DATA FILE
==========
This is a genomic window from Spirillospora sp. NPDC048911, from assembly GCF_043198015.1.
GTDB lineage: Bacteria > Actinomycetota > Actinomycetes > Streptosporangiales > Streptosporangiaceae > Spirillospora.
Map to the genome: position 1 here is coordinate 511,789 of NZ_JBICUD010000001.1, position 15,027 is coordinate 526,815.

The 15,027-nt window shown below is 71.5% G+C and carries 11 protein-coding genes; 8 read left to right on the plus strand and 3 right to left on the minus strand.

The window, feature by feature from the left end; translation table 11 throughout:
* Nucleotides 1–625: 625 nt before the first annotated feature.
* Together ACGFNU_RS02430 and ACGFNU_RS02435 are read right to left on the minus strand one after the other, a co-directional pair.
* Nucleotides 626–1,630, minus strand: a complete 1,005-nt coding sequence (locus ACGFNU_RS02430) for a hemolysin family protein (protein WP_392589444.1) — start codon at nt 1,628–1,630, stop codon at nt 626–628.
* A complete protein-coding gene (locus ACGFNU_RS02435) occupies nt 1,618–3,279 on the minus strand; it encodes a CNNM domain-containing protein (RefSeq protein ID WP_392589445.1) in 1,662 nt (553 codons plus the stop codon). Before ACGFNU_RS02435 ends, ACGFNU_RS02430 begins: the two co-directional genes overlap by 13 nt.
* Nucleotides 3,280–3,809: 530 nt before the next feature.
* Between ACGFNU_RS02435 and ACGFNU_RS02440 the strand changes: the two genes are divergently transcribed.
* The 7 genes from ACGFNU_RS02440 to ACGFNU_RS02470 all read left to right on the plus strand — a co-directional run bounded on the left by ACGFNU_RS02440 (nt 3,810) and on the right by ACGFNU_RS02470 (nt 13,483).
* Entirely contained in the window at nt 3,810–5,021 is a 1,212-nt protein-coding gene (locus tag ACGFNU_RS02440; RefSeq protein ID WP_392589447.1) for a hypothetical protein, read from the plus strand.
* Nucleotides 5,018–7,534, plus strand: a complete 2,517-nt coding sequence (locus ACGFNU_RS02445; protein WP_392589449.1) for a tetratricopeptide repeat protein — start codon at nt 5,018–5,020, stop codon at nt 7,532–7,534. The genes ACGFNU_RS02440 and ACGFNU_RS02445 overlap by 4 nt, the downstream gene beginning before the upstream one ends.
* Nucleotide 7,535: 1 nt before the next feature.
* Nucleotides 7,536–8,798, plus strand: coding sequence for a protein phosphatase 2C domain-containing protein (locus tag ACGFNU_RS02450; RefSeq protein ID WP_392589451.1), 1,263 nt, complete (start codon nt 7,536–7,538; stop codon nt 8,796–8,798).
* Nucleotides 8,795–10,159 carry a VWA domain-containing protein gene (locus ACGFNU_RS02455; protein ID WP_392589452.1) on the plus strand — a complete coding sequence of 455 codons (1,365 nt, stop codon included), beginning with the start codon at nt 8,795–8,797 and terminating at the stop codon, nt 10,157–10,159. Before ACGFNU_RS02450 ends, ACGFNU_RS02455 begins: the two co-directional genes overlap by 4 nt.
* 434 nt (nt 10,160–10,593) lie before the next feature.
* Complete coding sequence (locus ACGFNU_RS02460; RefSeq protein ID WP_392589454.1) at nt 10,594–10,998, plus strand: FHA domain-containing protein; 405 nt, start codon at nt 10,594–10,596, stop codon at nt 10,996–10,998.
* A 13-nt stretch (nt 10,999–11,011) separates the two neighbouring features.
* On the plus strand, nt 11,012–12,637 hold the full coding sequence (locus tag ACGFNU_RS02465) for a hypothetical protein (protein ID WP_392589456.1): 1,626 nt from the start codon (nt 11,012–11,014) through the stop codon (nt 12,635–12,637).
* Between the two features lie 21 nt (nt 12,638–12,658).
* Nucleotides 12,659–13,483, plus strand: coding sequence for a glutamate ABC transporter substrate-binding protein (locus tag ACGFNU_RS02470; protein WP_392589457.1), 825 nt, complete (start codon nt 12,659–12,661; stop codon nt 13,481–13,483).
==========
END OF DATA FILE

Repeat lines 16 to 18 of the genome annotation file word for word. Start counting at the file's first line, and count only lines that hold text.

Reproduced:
* Nucleotides 7,536–8,798, plus strand: coding sequence for a protein phosphatase 2C domain-containing protein (locus tag ACGFNU_RS02450; RefSeq protein ID WP_392589451.1), 1,263 nt, complete (start codon nt 7,536–7,538; stop codon nt 8,796–8,798).
* Nucleotides 8,795–10,159 carry a VWA domain-containing protein gene (locus ACGFNU_RS02455; protein ID WP_392589452.1) on the plus strand — a complete coding sequence of 455 codons (1,365 nt, stop codon included), beginning with the start codon at nt 8,795–8,797 and terminating at the stop codon, nt 10,157–10,159. Before ACGFNU_RS02450 ends, ACGFNU_RS02455 begins: the two co-directional genes overlap by 4 nt.
* 434 nt (nt 10,160–10,593) lie before the next feature.